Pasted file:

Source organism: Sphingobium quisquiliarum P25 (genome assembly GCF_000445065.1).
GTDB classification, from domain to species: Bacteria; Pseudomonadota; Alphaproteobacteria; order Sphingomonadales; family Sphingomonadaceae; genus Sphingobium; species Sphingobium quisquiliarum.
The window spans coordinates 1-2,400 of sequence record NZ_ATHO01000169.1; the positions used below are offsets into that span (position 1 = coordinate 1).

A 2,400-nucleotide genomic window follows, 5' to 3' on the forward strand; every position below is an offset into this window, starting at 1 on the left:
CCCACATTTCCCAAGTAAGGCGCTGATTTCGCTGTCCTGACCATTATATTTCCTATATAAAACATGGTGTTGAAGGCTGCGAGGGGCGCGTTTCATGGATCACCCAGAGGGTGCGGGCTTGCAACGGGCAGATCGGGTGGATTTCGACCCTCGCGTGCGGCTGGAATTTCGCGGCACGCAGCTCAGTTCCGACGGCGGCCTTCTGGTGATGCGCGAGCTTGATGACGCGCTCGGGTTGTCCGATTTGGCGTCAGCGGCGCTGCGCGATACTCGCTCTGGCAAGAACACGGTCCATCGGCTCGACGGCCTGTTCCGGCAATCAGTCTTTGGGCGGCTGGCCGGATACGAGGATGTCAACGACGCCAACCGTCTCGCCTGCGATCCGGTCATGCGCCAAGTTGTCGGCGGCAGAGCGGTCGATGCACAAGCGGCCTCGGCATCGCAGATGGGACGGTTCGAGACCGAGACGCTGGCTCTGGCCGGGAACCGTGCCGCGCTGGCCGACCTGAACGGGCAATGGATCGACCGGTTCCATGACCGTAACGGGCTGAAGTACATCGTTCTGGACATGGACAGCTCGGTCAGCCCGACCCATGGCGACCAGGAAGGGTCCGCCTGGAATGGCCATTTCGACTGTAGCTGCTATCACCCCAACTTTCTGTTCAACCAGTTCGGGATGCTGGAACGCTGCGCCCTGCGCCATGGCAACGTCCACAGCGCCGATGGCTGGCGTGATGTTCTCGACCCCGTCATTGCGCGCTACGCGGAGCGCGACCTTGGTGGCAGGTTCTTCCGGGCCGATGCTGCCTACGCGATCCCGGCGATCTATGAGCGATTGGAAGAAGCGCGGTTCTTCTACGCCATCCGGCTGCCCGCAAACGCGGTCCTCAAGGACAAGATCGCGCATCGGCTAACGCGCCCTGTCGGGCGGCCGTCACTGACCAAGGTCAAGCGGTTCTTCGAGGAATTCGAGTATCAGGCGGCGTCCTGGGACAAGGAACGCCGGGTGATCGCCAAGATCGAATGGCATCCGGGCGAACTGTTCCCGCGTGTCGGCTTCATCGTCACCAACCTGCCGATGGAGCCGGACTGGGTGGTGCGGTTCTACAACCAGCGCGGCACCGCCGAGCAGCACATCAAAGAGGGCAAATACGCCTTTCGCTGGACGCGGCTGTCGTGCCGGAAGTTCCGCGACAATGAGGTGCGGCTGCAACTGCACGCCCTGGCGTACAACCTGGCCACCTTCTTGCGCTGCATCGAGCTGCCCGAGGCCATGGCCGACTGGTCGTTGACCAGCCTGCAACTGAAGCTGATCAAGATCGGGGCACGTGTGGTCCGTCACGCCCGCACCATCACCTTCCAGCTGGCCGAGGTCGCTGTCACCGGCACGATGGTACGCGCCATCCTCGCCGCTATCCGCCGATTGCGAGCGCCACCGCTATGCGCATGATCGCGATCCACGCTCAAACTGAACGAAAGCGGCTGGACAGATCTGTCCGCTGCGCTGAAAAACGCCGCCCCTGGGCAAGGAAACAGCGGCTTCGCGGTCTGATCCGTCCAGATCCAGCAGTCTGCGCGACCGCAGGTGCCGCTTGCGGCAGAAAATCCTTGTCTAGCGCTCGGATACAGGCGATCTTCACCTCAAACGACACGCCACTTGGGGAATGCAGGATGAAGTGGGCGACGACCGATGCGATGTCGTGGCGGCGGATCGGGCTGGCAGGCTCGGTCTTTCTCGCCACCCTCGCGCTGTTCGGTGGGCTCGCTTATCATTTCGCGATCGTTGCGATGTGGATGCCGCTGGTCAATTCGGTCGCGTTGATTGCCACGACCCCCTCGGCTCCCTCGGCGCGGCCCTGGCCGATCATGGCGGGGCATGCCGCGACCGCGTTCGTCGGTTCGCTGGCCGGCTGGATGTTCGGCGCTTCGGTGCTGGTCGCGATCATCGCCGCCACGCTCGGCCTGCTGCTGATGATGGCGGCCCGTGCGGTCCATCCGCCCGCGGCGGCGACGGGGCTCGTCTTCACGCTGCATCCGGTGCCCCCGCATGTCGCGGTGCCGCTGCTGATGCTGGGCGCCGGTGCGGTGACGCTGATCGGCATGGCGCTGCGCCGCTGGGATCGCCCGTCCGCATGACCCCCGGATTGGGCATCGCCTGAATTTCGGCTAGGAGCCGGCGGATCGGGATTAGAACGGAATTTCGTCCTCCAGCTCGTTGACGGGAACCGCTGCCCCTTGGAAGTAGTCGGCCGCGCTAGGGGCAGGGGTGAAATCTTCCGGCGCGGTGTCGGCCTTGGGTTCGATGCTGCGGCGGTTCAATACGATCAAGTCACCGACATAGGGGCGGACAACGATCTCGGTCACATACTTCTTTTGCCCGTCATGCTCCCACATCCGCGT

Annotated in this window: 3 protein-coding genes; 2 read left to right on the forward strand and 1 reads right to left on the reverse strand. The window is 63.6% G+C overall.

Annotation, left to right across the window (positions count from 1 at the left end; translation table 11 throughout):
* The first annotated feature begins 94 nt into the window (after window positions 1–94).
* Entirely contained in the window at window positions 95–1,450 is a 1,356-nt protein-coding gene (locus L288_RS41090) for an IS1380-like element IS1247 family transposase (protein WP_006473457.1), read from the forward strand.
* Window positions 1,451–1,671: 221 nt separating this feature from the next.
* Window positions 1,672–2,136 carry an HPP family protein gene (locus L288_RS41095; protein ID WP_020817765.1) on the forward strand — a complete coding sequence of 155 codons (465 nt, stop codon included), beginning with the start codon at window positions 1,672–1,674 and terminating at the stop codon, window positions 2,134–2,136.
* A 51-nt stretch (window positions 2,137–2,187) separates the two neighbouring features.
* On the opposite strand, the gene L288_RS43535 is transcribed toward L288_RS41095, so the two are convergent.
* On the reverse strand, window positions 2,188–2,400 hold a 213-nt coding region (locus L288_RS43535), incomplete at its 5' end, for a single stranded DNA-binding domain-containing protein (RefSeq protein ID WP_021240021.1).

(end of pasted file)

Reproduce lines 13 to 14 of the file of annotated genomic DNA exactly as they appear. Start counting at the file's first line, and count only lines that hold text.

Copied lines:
* On the opposite strand, the gene L288_RS43535 is transcribed toward L288_RS41095, so the two are convergent.
* On the reverse strand, window positions 2,188–2,400 hold a 213-nt coding region (locus L288_RS43535), incomplete at its 5' end, for a single stranded DNA-binding domain-containing protein (RefSeq protein ID WP_021240021.1).